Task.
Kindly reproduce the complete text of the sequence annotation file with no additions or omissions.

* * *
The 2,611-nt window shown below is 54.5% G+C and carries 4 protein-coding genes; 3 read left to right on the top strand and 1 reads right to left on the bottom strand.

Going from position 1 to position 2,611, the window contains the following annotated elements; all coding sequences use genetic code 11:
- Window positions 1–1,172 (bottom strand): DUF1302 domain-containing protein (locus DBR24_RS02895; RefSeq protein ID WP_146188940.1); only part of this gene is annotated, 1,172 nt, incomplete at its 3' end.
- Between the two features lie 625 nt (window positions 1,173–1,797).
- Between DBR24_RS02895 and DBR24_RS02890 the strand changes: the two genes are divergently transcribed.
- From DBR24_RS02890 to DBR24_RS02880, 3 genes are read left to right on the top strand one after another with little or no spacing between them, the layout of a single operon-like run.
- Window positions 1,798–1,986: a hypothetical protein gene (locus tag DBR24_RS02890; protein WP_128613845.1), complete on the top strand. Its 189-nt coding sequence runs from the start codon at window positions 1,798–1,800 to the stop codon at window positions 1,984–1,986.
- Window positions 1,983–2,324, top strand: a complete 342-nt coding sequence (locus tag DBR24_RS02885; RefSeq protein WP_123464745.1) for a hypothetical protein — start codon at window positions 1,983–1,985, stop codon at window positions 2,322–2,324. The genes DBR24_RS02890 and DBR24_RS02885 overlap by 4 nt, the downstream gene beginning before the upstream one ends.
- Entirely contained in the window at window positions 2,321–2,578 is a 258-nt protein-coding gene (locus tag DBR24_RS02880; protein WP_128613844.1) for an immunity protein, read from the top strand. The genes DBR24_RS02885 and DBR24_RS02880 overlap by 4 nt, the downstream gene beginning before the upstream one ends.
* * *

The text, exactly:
The 2,611-nt window shown below is 54.5% G+C and carries 4 protein-coding genes; 3 read left to right on the top strand and 1 reads right to left on the bottom strand.

Going from position 1 to position 2,611, the window contains the following annotated elements; all coding sequences use genetic code 11:
- Window positions 1–1,172 (bottom strand): DUF1302 domain-containing protein (locus DBR24_RS02895; RefSeq protein ID WP_146188940.1); only part of this gene is annotated, 1,172 nt, incomplete at its 3' end.
- Between the two features lie 625 nt (window positions 1,173–1,797).
- Between DBR24_RS02895 and DBR24_RS02890 the strand changes: the two genes are divergently transcribed.
- From DBR24_RS02890 to DBR24_RS02880, 3 genes are read left to right on the top strand one after another with little or no spacing between them, the layout of a single operon-like run.
- Window positions 1,798–1,986: a hypothetical protein gene (locus tag DBR24_RS02890; protein WP_128613845.1), complete on the top strand. Its 189-nt coding sequence runs from the start codon at window positions 1,798–1,800 to the stop codon at window positions 1,984–1,986.
- Window positions 1,983–2,324, top strand: a complete 342-nt coding sequence (locus tag DBR24_RS02885; RefSeq protein WP_123464745.1) for a hypothetical protein — start codon at window positions 1,983–1,985, stop codon at window positions 2,322–2,324. The genes DBR24_RS02890 and DBR24_RS02885 overlap by 4 nt, the downstream gene beginning before the upstream one ends.
- Entirely contained in the window at window positions 2,321–2,578 is a 258-nt protein-coding gene (locus tag DBR24_RS02880; protein WP_128613844.1) for an immunity protein, read from the top strand. The genes DBR24_RS02885 and DBR24_RS02880 overlap by 4 nt, the downstream gene beginning before the upstream one ends.